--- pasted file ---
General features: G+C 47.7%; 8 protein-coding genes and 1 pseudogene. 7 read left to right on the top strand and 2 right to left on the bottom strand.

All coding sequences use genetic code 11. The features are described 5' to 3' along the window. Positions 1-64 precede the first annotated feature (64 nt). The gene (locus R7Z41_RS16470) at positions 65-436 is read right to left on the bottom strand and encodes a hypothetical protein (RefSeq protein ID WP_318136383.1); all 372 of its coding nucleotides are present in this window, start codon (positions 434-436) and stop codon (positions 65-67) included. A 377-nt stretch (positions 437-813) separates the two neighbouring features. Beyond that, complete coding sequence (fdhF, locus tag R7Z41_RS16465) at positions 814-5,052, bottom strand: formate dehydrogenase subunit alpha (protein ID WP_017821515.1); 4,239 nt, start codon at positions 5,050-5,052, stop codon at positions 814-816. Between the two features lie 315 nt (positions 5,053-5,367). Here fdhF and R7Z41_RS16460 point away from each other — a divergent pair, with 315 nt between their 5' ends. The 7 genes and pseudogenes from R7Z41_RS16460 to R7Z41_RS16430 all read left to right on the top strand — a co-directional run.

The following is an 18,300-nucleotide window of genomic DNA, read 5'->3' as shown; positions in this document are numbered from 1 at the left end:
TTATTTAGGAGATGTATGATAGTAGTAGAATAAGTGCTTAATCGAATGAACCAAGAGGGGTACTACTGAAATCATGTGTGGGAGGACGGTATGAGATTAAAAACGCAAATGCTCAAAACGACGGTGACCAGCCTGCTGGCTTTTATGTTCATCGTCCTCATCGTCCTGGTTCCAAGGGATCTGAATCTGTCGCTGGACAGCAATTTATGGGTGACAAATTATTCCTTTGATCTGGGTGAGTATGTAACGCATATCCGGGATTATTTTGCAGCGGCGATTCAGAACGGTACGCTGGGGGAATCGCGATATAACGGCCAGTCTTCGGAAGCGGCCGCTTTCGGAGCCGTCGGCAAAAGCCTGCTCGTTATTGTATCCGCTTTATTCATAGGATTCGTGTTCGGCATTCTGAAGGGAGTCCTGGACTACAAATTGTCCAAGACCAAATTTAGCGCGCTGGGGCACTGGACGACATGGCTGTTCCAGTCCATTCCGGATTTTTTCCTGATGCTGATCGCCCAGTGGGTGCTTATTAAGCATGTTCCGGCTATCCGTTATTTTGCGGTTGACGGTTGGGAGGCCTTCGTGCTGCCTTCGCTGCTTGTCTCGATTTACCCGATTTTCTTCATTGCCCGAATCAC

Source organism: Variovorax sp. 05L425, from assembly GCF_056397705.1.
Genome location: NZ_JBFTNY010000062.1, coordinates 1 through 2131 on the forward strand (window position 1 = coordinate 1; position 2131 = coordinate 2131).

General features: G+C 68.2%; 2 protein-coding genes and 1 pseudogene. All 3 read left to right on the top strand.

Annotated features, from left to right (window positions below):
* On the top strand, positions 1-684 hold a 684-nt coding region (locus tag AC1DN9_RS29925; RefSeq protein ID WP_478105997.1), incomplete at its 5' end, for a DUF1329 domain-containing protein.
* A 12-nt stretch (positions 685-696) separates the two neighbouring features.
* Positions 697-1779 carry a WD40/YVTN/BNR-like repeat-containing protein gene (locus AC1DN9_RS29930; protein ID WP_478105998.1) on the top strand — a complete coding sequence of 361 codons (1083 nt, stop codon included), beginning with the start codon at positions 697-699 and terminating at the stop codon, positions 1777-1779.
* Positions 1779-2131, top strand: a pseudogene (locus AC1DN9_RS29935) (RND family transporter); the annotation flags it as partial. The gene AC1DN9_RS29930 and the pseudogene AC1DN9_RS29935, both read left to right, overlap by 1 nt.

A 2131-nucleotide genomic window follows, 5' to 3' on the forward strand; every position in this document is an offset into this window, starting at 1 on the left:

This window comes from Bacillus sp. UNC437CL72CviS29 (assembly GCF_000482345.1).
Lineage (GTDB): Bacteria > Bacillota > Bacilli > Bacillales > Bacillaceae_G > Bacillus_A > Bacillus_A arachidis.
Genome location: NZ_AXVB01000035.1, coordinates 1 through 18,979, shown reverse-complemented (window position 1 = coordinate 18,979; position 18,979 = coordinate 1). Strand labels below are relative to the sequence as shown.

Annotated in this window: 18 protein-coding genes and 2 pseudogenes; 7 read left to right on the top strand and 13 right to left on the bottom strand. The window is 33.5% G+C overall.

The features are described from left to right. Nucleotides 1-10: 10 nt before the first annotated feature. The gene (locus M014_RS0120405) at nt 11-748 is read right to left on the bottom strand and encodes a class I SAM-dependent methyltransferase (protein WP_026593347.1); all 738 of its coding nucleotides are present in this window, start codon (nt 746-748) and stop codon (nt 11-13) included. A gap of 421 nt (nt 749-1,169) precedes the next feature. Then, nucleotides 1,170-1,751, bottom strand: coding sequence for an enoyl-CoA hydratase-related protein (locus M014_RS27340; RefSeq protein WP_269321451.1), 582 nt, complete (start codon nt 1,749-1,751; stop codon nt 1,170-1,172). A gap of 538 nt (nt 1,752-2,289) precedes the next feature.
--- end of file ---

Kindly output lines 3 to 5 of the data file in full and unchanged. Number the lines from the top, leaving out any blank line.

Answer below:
The following is an 18,300-nucleotide window of genomic DNA, read 5'->3' as shown; positions in this document are numbered from 1 at the left end:
TTATTTAGGAGATGTATGATAGTAGTAGAATAAGTGCTTAATCGAATGAACCAAGAGGGGTACTACTGAAATCATGTGTGGGAGGACGGTATGAGATTAAAAACGCAAATGCTCAAAACGACGGTGACCAGCCTGCTGGCTTTTATGTTCATCGTCCTCATCGTCCTGGTTCCAAGGGATCTGAATCTGTCGCTGGACAGCAATTTATGGGTGACAAATTATTCCTTTGATCTGGGTGAGTATGTAACGCATATCCGGGATTATTTTGCAGCGGCGATTCAGAACGGTACGCTGGGGGAATCGCGATATAACGGCCAGTCTTCGGAAGCGGCCGCTTTCGGAGCCGTCGGCAAAAGCCTGCTCGTTATTGTATCCGCTTTATTCATAGGATTCGTGTTCGGCATTCTGAAGGGAGTCCTGGACTACAAATTGTCCAAGACCAAATTTAGCGCGCTGGGGCACTGGACGACATGGCTGTTCCAGTCCATTCCGGATTTTTTCCTGATGCTGATCGCCCAGTGGGTGCTTATTAAGCATGTTCCGGCTATCCGTTATTTTGCGGTTGACGGTTGGGAGGCCTTCGTGCTGCCTTCGCTGCTTGTCTCGATTTACCCGATTTTCTTCATTGCCCGAATCAC

Source organism: Variovorax sp. 05L425, from assembly GCF_056397705.1.